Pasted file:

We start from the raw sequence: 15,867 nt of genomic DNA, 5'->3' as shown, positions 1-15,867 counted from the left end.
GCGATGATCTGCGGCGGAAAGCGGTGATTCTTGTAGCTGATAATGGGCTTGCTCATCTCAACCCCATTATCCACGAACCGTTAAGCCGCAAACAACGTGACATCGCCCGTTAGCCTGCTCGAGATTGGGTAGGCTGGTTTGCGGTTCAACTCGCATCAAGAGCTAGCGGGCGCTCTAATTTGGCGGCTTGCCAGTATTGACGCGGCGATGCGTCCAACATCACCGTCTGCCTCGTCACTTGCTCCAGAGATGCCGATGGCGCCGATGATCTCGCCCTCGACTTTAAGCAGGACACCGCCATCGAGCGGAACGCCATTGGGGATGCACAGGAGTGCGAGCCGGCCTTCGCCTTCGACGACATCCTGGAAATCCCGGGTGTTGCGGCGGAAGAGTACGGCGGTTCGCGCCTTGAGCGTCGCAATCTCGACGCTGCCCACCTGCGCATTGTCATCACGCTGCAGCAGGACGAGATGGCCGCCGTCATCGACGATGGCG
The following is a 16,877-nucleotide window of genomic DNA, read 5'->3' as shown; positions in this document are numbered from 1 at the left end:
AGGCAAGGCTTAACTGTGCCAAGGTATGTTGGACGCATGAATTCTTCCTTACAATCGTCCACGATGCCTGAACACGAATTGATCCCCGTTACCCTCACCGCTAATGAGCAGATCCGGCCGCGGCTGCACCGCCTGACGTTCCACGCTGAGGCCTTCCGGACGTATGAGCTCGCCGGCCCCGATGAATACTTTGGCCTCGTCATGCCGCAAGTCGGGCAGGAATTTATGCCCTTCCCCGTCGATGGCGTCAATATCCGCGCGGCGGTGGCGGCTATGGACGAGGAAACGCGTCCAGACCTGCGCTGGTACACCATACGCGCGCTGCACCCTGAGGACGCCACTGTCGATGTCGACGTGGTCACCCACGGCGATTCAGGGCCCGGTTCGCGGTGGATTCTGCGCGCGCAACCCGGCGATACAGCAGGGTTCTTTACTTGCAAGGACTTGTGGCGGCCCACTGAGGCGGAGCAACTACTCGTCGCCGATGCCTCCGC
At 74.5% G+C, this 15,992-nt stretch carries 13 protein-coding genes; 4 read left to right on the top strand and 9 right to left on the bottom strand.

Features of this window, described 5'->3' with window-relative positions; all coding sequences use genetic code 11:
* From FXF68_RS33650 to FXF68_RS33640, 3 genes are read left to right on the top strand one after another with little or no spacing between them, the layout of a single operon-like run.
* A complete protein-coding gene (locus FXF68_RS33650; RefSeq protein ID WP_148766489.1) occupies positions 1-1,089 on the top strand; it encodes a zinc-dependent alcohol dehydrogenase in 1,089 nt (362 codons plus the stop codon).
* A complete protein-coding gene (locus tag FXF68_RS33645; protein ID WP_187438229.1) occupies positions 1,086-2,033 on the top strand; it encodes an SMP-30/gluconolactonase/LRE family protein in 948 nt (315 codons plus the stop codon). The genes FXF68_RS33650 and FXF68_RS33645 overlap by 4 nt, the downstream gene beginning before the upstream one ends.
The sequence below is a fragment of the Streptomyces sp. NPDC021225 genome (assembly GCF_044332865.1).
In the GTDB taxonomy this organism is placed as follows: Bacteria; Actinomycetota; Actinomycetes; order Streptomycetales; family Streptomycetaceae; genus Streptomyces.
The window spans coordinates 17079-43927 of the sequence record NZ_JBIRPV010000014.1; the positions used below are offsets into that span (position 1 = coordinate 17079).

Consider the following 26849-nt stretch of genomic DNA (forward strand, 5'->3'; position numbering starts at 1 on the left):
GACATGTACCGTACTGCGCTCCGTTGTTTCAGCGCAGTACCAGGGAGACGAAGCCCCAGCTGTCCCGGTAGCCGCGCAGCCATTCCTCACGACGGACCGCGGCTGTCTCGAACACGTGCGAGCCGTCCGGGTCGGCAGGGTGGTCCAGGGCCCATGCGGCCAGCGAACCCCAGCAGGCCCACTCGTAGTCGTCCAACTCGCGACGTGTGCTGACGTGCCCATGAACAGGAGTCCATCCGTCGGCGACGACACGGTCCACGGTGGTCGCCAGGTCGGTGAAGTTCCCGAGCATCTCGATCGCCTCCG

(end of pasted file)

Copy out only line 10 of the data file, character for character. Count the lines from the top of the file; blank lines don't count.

The sequence below is a fragment of the Streptomyces sp. NPDC021225 genome (assembly GCF_044332865.1).